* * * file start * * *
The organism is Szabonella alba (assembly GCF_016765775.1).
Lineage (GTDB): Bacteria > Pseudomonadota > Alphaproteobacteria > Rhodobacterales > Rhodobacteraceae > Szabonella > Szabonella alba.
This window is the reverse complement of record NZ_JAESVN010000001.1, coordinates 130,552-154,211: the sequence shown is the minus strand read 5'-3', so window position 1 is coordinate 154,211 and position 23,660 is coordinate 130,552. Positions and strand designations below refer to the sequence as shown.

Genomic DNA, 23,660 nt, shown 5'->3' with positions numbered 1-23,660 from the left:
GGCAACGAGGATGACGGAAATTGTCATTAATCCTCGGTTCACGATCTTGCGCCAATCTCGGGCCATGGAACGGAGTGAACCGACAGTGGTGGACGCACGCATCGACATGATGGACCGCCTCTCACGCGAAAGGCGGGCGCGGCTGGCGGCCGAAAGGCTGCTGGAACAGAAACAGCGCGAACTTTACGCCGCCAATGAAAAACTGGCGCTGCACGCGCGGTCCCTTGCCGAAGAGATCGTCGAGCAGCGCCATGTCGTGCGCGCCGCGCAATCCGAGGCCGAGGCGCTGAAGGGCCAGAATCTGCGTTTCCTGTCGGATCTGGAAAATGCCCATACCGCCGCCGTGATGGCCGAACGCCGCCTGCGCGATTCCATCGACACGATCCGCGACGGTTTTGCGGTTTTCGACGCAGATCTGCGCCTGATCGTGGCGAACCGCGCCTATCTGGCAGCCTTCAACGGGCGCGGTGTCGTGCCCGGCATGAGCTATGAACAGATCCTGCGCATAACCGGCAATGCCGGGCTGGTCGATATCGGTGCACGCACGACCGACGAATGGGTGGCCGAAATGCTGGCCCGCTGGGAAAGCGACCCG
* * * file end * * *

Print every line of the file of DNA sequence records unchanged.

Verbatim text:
The organism is Szabonella alba (assembly GCF_016765775.1).
Lineage (GTDB): Bacteria > Pseudomonadota > Alphaproteobacteria > Rhodobacterales > Rhodobacteraceae > Szabonella > Szabonella alba.
This window is the reverse complement of record NZ_JAESVN010000001.1, coordinates 130,552-154,211: the sequence shown is the minus strand read 5'-3', so window position 1 is coordinate 154,211 and position 23,660 is coordinate 130,552. Positions and strand designations below refer to the sequence as shown.

Genomic DNA, 23,660 nt, shown 5'->3' with positions numbered 1-23,660 from the left:
GGCAACGAGGATGACGGAAATTGTCATTAATCCTCGGTTCACGATCTTGCGCCAATCTCGGGCCATGGAACGGAGTGAACCGACAGTGGTGGACGCACGCATCGACATGATGGACCGCCTCTCACGCGAAAGGCGGGCGCGGCTGGCGGCCGAAAGGCTGCTGGAACAGAAACAGCGCGAACTTTACGCCGCCAATGAAAAACTGGCGCTGCACGCGCGGTCCCTTGCCGAAGAGATCGTCGAGCAGCGCCATGTCGTGCGCGCCGCGCAATCCGAGGCCGAGGCGCTGAAGGGCCAGAATCTGCGTTTCCTGTCGGATCTGGAAAATGCCCATACCGCCGCCGTGATGGCCGAACGCCGCCTGCGCGATTCCATCGACACGATCCGCGACGGTTTTGCGGTTTTCGACGCAGATCTGCGCCTGATCGTGGCGAACCGCGCCTATCTGGCAGCCTTCAACGGGCGCGGTGTCGTGCCCGGCATGAGCTATGAACAGATCCTGCGCATAACCGGCAATGCCGGGCTGGTCGATATCGGTGCACGCACGACCGACGAATGGGTGGCCGAAATGCTGGCCCGCTGGGAAAGCGACCCG